■ stopwatch or clock with a second hand Background
People communicate nonverbally with their posture, or body position. The position of the body while standing is called the stance. In an equal stance, the body weight is supported equally by both legs. In an unequal stance, more weight is supported by one leg than by the other. In this lab, you will observe and analyze how stance changes during conversations between pairs of people who are standing.
1. Write a definition for each boldface term in the paragraph above.
2. Make a data table similar to the one on the next page. The sample data entered in row 1 show how to enter data. Do not copy these data.
3. Based on the objectives for this lab, write a question you would like to explore about nonverbal communication.
A ;« dF.l Observing Behavior
1. Work in a group of two or three to observe conversations between pairs of people. Each conversation must last between 45 seconds and
5 minutes. One person in your group should be the timekeeper and the other group members should record data. Be sure that your subjects are unaware they are being observed.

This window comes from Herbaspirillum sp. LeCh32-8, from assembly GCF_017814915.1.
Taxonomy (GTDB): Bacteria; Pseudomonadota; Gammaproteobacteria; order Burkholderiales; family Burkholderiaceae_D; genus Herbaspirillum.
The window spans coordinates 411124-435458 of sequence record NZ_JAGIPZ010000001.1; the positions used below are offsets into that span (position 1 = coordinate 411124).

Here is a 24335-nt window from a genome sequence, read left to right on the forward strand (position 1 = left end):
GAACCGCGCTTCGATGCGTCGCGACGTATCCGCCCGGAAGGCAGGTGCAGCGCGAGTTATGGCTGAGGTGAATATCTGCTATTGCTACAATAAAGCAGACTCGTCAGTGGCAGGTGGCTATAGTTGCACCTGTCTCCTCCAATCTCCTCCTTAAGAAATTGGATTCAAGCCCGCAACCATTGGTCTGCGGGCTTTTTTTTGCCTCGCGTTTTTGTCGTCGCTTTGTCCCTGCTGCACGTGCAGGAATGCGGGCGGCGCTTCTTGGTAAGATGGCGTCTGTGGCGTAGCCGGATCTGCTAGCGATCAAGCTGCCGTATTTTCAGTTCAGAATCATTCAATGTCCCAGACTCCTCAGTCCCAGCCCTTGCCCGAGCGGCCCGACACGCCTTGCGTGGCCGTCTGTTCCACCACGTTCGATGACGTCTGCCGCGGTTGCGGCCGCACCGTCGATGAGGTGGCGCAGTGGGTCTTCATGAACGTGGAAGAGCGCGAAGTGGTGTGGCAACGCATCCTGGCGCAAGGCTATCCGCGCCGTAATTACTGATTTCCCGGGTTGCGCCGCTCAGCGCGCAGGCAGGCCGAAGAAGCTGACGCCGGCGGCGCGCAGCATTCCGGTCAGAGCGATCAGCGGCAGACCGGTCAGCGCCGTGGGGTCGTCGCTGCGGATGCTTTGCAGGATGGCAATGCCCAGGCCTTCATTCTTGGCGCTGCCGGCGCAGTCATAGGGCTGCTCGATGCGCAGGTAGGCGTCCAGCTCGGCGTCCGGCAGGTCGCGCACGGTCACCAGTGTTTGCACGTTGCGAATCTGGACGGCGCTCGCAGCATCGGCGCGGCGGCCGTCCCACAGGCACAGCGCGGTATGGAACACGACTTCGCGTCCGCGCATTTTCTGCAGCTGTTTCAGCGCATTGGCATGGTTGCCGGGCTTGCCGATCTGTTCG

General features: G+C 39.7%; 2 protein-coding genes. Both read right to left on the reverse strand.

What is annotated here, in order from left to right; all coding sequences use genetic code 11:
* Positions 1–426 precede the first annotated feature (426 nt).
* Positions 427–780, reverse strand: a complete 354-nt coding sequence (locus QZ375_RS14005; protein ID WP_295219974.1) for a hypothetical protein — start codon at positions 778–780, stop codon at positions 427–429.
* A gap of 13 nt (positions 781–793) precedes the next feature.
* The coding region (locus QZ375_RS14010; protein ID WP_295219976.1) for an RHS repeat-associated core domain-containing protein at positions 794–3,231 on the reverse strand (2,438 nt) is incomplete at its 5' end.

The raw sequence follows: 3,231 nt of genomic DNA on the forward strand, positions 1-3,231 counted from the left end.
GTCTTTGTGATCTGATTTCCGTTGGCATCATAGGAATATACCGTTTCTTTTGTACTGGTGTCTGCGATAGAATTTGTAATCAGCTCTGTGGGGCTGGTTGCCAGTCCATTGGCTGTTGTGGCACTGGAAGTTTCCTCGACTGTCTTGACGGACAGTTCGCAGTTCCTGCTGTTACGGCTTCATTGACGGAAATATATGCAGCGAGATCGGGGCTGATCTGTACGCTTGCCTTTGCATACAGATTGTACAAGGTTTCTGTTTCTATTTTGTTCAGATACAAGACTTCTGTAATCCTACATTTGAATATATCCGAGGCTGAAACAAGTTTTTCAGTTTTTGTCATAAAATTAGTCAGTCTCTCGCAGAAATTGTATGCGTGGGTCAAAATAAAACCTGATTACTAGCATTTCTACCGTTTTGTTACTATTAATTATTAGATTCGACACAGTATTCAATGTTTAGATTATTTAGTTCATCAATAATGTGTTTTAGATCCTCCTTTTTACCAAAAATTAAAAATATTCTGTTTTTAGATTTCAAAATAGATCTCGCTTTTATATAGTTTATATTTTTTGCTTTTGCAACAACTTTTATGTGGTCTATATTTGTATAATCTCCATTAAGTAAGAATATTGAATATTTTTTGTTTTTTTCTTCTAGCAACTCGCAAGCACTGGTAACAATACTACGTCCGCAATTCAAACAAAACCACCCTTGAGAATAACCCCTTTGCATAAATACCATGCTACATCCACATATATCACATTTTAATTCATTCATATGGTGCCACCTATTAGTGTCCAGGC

2. Observe at least three conversations. Record the genders of the two participants in each conversation and the gender of the one person whose posture you observe. Be sure that the timekeeper accurately clocks the passage of each 15-second interval.
3. For each 15-second interval, record all of the changes in stance by the person you are observing. For example, note every time your subject shifts from an equal stance to an unequal stance, or vice versa.
To record the stance simply, you may write E to identify an equal stance and U to identify an unequal stance.
4. If the subject assumes an unequal stance, also record the number of weight shifts from one foot to the other. Indicate a weight shift simply by writing W
5. When a conversation ends, write down whether the pair departed together or separately. To record this, write Tto indicate departing together, or Sto indicate departing separately.
6. After you have completed each observation, tally the total number of weight shifts within each 15-second block. IMPORTANT! Retain data only for conversations that last 45 seconds. If a conversation ends before you have collected data for 45 seconds, observe another conversation.
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